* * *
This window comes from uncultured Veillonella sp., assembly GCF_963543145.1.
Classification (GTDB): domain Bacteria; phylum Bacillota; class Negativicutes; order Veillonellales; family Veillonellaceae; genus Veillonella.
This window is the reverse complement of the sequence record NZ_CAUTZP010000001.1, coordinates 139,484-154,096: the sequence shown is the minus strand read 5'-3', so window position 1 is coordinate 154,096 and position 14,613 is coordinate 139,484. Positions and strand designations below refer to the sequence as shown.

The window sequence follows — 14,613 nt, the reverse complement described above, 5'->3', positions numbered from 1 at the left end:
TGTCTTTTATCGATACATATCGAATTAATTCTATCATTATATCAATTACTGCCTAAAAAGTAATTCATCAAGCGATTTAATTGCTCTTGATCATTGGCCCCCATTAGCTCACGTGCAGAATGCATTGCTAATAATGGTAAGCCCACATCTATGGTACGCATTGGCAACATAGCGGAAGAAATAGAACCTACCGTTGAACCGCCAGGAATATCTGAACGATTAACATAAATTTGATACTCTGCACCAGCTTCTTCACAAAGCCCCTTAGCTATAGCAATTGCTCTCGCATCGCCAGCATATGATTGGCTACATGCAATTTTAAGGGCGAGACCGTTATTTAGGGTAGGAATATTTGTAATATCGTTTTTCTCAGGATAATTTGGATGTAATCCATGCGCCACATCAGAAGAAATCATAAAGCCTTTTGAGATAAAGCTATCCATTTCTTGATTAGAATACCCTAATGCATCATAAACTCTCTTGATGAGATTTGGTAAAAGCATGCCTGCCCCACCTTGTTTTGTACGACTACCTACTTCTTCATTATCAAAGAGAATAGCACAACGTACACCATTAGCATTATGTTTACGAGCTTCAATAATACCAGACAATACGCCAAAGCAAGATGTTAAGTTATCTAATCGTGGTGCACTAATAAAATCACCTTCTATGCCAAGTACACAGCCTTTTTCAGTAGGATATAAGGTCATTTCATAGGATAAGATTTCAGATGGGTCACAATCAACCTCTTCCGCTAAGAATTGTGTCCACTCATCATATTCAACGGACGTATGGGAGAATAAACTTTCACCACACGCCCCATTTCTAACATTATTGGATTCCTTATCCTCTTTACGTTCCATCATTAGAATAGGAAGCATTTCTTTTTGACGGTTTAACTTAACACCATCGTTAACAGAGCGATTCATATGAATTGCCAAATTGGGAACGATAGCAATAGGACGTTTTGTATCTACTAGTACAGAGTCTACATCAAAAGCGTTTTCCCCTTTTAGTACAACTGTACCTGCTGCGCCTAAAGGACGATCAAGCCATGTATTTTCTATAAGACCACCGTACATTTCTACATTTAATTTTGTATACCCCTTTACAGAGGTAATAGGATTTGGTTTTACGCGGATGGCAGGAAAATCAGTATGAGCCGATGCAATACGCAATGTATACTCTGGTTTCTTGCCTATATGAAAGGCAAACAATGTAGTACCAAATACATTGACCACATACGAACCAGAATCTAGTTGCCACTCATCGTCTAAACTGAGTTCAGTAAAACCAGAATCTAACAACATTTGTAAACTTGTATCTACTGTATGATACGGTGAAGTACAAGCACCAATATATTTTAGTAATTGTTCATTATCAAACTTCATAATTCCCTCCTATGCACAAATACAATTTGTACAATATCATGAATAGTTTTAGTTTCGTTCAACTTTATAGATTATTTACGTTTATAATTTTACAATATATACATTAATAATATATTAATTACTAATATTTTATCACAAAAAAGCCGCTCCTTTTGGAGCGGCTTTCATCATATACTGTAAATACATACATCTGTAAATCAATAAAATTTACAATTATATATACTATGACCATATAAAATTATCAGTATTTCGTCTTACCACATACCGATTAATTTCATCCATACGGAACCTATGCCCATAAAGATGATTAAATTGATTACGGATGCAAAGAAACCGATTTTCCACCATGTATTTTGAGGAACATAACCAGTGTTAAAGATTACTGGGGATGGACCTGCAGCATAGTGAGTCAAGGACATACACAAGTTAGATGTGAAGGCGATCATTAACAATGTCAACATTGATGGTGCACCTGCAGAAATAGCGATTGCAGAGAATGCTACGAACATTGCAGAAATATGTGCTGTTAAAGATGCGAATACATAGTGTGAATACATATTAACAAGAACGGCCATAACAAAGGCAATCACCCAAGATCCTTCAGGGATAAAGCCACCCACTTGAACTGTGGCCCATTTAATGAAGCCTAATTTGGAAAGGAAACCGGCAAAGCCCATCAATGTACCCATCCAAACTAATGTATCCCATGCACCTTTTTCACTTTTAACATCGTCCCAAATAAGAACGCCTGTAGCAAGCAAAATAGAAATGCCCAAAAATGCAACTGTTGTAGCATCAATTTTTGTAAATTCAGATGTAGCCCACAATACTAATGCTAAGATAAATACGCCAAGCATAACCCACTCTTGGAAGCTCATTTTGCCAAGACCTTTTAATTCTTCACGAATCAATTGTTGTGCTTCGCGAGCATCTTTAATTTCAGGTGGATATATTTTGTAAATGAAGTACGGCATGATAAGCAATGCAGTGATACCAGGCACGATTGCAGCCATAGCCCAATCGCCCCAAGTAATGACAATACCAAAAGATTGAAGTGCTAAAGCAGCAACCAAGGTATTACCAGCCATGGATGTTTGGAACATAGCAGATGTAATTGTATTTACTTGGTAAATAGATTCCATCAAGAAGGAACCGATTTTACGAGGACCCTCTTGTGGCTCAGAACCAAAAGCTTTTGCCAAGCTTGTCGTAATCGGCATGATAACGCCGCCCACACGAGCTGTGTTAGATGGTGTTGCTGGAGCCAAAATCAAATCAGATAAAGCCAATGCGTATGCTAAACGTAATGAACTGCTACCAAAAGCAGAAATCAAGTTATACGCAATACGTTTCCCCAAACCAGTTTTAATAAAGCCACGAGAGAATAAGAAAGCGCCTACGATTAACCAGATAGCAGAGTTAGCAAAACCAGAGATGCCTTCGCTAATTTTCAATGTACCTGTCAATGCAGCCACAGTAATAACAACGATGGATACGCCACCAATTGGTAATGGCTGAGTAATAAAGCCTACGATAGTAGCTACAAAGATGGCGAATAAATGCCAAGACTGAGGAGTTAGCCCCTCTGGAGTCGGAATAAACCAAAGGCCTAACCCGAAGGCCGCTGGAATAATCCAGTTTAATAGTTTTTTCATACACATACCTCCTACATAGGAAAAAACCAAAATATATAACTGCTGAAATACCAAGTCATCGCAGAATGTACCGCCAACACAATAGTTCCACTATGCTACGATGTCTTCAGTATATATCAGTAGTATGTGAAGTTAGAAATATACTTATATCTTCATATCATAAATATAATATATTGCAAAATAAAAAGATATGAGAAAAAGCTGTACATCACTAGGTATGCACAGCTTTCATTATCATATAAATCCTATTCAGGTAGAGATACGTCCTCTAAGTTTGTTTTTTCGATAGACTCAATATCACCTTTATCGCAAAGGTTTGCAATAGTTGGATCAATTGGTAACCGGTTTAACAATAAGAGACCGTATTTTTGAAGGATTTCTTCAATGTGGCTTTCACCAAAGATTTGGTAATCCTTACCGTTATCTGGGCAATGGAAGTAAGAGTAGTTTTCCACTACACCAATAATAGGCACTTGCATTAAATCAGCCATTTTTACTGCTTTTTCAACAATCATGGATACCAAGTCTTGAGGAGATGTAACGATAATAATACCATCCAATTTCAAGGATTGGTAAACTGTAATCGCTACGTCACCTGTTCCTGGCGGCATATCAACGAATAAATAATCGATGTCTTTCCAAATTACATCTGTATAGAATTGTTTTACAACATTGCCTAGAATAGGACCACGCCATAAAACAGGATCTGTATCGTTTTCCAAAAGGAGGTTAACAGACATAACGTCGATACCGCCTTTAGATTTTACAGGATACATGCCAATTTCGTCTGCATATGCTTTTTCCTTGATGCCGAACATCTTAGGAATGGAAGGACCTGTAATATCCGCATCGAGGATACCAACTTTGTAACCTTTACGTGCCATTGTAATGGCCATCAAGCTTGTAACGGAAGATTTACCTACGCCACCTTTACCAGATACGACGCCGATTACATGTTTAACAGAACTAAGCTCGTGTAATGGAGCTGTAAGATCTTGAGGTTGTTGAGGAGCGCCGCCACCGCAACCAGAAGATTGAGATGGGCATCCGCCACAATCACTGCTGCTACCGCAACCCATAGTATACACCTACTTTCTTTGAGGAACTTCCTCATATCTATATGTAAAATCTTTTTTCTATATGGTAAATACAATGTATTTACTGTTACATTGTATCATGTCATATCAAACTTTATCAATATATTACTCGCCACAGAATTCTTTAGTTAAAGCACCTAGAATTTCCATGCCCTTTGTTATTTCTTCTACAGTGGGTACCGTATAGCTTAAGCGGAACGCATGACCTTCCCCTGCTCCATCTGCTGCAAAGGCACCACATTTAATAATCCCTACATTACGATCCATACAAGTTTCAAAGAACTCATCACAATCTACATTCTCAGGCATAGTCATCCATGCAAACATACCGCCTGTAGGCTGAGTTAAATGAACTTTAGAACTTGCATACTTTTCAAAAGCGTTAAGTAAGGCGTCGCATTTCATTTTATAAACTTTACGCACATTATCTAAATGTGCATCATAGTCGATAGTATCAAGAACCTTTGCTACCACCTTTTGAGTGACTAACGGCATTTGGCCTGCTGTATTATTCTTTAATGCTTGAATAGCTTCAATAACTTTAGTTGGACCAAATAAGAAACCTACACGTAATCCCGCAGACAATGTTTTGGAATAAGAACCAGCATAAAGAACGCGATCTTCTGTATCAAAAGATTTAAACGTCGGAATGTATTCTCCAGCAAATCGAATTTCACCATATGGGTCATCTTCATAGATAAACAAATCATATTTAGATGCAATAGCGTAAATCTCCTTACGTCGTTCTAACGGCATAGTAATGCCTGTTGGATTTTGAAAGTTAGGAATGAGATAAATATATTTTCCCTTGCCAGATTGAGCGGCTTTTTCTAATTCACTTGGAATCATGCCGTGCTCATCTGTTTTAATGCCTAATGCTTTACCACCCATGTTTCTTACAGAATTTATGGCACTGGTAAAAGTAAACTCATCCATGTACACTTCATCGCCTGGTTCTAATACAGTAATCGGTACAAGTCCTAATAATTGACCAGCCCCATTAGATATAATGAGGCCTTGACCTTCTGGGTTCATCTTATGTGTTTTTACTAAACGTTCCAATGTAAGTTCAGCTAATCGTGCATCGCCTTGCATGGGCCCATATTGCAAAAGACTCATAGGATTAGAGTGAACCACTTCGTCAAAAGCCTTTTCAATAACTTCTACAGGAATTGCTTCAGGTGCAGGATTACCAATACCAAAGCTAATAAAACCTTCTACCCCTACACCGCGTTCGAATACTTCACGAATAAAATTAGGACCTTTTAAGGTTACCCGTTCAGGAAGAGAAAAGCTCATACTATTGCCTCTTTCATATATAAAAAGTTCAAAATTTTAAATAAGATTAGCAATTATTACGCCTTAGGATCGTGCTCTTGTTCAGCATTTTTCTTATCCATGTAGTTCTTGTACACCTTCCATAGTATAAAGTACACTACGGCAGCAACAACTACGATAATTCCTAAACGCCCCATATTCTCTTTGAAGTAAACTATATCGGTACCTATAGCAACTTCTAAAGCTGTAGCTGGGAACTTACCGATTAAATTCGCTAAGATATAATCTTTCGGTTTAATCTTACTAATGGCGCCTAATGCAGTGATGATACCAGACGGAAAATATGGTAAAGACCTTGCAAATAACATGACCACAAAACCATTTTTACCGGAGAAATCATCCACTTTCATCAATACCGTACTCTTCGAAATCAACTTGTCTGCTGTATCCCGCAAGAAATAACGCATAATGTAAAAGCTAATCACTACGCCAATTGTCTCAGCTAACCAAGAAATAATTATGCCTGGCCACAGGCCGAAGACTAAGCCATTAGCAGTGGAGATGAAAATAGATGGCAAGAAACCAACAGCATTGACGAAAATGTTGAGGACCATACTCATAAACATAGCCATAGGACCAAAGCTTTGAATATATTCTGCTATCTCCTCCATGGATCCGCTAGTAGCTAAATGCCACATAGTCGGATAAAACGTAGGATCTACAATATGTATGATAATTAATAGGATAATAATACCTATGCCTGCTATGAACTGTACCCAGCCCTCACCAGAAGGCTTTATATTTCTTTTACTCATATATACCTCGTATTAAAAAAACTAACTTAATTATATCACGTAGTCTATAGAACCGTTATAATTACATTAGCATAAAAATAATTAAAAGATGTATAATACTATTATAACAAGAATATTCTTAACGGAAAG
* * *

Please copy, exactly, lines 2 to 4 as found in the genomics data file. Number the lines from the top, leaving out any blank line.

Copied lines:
Classification (GTDB): domain Bacteria; phylum Bacillota; class Negativicutes; order Veillonellales; family Veillonellaceae; genus Veillonella.
This window is the reverse complement of the sequence record NZ_CAUTZP010000001.1, coordinates 139,484-154,096: the sequence shown is the minus strand read 5'-3', so window position 1 is coordinate 154,096 and position 14,613 is coordinate 139,484. Positions and strand designations below refer to the sequence as shown.

The window sequence follows — 14,613 nt, the reverse complement described above, 5'->3', positions numbered from 1 at the left end: